October 10, 2018 / 2:49 PM / 9 months ago

Michael shuts nearly 40 percent of U.S. Gulf of Mexico oil output

(Reuters) - Nearly 40 percent of daily crude oil production and more than one-third of natural gas output was lost from offshore U.S. Gulf of Mexico wells on Wednesday because of platform evacuations and shut-ins ahead of Hurricane Michael.

Michael is a Category 4 storm expected to hit the Florida Panhandle later Wednesday with maximum sustained winds of 145 miles (233 kilometers) per hour.

Oil producers - including Anadarko Petroleum Corp (APC.N), BHP Billiton BLT.L, BP (BP.L) and Chevron Corp (CVX.N) - have since Monday evacuated personnel from 75 platforms as the storm made its way through the central Gulf.

The country’s largest privately owned crude terminal, the Louisiana Offshore Oil Port LLC, said on Tuesday it had halted operations at its marine terminal. The facility is the only port in the United States capable of fully loading and unloading a tanker with a capacity of 2 million barrels of oil.

Companies turned off daily production of about 670,800 barrels of oil and 726 million cubic feet of gas by midday on Tuesday, according to the federal offshore regulator, the Bureau of Safety and Environmental Enforcement (BSEE).

The evacuations affected about 11 percent of the occupied platforms in the Gulf, it said.

A week ago, drillers were pulling about 3.4 billion cubic feet per day (bcfd) of gas out of the offshore Gulf of Mexico. On Tuesday, that was down to just 2.2 bcfd, according to data from Refinitiv.

Southern Co (SO.N), the biggest power company in Georgia and Alabama, said all of its nuclear power plants were operating at or near full power early Wednesday.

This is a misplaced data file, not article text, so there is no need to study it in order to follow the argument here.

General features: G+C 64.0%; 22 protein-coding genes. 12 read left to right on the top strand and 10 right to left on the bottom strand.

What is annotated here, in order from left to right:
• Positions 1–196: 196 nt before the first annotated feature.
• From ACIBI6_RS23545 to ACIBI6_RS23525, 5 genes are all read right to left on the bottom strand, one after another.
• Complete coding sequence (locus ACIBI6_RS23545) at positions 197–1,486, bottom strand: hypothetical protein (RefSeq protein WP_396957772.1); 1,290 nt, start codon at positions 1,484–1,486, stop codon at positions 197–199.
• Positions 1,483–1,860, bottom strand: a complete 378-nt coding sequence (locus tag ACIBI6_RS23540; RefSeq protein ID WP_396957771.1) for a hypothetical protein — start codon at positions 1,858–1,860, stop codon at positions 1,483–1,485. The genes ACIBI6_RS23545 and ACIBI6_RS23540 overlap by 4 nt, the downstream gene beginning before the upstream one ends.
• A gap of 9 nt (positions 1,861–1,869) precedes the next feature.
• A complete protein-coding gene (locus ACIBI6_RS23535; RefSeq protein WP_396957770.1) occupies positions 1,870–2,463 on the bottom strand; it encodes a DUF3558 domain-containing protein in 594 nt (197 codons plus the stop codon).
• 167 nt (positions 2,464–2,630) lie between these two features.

Southern said it was waiting for the latest weather reports before deciding whether to shut the 1,751-megawatt Farley plant in southern Alabama. Farley is the company’s reactor closest to where Hurricane Michael is expected to make landfall.

U.S. crude futures CLc1 were trading down over 1 percent at $74.14 per barrel Wednesday morning, reflecting the declining importance of Gulf of Mexico output that has resulted from the growth of production from the nation’s onshore shale fields.

Crude output lost in the two days of storm shut-ins represents about 9 percent of the U.S. production of 11.1 million barrels per day, according to data from the Energy Information Administration.

In addition to shutting in wells, oil producers halted most offshore drilling operations by evacuating three drilling rigs and moving eight others out of the storm area, BSEE said.

Reporting by Gary McWilliams and Scott DiSavino; Editing by Steve Orlofsky

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